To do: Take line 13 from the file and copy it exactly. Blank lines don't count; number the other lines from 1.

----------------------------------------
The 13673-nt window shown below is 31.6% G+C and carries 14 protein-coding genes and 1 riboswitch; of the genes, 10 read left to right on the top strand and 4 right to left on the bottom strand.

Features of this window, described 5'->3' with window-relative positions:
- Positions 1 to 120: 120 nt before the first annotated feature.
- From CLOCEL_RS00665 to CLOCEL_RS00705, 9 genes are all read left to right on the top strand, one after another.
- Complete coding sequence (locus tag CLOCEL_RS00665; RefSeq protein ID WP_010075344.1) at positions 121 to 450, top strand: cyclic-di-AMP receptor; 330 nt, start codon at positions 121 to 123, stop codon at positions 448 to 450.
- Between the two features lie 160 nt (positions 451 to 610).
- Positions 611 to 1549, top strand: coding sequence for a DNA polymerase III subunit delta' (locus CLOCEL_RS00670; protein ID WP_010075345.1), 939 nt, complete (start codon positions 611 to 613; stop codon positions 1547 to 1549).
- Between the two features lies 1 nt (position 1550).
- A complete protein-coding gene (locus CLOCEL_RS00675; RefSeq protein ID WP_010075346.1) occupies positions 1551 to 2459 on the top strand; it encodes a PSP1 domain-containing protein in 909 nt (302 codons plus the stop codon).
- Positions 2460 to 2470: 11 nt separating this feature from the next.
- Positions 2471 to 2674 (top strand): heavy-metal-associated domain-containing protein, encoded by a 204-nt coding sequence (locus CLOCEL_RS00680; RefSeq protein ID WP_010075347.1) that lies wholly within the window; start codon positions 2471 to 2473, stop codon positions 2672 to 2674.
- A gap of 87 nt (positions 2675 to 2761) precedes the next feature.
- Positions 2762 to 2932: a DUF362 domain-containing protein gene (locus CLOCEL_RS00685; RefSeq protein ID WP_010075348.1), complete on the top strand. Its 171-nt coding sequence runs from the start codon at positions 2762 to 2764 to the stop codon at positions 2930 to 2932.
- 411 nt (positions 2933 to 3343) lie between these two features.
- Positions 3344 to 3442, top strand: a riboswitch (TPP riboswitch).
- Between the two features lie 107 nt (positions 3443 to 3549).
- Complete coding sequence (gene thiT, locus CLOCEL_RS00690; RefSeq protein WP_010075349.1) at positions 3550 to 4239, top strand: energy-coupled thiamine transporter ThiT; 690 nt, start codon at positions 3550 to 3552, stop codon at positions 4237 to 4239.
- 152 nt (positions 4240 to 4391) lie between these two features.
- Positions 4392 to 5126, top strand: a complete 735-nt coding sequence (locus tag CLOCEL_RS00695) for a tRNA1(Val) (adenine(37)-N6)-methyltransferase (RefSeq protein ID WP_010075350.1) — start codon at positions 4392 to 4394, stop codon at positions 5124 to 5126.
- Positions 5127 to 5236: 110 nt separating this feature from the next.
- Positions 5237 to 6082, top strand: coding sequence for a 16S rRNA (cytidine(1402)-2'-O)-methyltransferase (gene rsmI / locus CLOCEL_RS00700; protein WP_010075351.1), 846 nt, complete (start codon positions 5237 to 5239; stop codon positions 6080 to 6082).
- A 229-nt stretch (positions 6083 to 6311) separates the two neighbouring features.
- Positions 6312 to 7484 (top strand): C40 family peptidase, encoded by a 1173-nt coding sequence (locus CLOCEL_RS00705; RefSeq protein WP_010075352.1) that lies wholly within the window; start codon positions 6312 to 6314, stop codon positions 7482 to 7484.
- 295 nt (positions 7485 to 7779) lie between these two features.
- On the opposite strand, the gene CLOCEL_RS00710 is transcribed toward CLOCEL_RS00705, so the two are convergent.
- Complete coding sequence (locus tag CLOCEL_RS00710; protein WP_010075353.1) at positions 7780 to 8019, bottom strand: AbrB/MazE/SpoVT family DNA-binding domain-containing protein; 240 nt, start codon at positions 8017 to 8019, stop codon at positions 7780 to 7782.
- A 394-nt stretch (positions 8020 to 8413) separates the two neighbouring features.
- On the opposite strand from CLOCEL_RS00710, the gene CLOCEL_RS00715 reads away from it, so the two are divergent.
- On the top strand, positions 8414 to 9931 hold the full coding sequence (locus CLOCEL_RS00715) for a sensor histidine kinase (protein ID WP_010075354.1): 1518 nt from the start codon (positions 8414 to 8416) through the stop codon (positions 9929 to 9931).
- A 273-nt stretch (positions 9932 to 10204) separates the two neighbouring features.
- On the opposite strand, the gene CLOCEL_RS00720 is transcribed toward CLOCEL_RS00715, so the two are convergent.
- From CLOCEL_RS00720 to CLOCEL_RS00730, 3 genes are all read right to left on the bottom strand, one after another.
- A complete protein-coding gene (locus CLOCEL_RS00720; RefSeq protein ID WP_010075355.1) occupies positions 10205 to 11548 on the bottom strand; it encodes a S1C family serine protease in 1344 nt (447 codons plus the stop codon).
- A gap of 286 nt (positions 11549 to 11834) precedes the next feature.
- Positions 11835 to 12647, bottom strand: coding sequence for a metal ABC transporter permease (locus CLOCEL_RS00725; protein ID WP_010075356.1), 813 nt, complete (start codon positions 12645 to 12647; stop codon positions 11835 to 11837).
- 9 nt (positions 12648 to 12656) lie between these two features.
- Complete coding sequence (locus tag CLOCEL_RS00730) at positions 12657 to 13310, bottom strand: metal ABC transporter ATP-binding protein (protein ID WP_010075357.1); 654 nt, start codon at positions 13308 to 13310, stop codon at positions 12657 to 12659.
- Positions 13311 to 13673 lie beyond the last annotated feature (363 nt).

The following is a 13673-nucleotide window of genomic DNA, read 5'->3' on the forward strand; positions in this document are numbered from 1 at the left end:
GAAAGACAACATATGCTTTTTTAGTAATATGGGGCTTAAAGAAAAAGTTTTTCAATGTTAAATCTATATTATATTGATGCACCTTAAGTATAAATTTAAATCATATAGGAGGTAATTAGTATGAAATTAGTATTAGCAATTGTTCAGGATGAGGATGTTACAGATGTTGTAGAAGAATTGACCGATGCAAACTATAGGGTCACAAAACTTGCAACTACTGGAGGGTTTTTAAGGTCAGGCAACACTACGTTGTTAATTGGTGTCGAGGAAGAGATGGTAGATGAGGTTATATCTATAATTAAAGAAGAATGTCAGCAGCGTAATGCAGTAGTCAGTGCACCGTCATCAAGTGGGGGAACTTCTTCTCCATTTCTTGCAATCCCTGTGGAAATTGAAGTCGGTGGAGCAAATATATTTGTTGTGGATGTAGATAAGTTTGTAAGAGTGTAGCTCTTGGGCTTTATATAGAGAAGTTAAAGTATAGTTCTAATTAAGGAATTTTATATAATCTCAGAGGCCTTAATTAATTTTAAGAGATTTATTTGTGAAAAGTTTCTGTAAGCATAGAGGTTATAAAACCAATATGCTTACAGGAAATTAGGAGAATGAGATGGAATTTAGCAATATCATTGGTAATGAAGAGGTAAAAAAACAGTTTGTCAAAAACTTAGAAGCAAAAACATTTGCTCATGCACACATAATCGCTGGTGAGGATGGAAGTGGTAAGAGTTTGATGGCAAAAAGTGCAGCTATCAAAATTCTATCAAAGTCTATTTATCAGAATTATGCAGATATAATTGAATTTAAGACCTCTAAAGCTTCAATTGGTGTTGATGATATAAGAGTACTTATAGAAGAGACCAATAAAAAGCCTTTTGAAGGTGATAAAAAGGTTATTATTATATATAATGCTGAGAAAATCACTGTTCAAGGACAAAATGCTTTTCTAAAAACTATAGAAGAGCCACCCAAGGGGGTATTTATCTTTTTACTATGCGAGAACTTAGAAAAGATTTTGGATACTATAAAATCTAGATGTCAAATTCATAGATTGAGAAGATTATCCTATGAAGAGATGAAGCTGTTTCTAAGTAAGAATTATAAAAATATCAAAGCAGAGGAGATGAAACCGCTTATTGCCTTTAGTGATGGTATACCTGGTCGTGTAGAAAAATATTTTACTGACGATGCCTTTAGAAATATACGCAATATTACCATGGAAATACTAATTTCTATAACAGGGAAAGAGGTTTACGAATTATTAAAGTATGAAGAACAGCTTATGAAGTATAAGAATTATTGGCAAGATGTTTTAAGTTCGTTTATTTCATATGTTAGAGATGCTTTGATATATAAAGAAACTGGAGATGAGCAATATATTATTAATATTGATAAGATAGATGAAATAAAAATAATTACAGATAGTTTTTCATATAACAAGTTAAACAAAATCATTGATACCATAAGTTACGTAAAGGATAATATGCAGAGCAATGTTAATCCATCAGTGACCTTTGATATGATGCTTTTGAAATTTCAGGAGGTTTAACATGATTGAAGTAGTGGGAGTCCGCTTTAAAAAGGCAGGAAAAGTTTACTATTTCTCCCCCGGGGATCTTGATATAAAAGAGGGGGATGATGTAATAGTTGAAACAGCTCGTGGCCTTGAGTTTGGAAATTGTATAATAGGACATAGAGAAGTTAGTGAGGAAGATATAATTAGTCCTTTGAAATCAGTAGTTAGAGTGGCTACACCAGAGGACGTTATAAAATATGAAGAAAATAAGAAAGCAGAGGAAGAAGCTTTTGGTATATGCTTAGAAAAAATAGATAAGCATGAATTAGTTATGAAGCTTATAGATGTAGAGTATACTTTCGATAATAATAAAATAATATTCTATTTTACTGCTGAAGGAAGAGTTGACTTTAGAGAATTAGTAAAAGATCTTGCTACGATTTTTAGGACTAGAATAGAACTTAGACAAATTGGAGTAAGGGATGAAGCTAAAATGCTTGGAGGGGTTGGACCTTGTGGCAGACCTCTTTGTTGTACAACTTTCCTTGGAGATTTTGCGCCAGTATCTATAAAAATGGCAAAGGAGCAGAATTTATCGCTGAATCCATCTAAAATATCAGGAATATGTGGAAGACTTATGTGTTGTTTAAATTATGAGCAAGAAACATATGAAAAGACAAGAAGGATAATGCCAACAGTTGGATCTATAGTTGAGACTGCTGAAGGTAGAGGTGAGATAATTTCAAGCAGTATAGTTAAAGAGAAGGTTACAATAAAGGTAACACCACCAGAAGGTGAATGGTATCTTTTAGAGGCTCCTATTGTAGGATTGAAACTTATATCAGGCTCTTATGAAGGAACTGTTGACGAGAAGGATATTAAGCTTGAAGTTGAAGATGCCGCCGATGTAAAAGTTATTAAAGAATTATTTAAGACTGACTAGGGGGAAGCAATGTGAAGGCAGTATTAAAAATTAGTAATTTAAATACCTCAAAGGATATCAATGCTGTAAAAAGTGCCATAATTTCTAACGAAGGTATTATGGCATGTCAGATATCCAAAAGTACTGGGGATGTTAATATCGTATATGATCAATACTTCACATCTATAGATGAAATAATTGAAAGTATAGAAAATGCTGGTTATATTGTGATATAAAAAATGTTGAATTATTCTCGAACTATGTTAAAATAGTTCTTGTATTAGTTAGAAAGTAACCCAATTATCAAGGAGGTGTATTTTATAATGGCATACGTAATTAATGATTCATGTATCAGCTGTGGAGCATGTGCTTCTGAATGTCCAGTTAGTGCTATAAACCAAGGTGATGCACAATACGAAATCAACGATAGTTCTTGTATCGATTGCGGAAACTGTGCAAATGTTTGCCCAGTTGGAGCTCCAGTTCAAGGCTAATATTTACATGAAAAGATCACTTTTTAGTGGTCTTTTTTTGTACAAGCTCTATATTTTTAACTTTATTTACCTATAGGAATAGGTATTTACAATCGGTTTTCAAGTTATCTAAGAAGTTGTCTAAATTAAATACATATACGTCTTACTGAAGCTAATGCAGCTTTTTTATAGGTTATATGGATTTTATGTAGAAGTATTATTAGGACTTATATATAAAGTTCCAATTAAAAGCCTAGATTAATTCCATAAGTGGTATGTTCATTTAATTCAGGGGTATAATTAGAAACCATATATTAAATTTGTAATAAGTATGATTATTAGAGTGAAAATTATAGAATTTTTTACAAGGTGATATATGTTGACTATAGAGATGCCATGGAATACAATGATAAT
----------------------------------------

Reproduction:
- Positions 2762 to 2932: a DUF362 domain-containing protein gene (locus CLOCEL_RS00685; RefSeq protein ID WP_010075348.1), complete on the top strand. Its 171-nt coding sequence runs from the start codon at positions 2762 to 2764 to the stop codon at positions 2930 to 2932.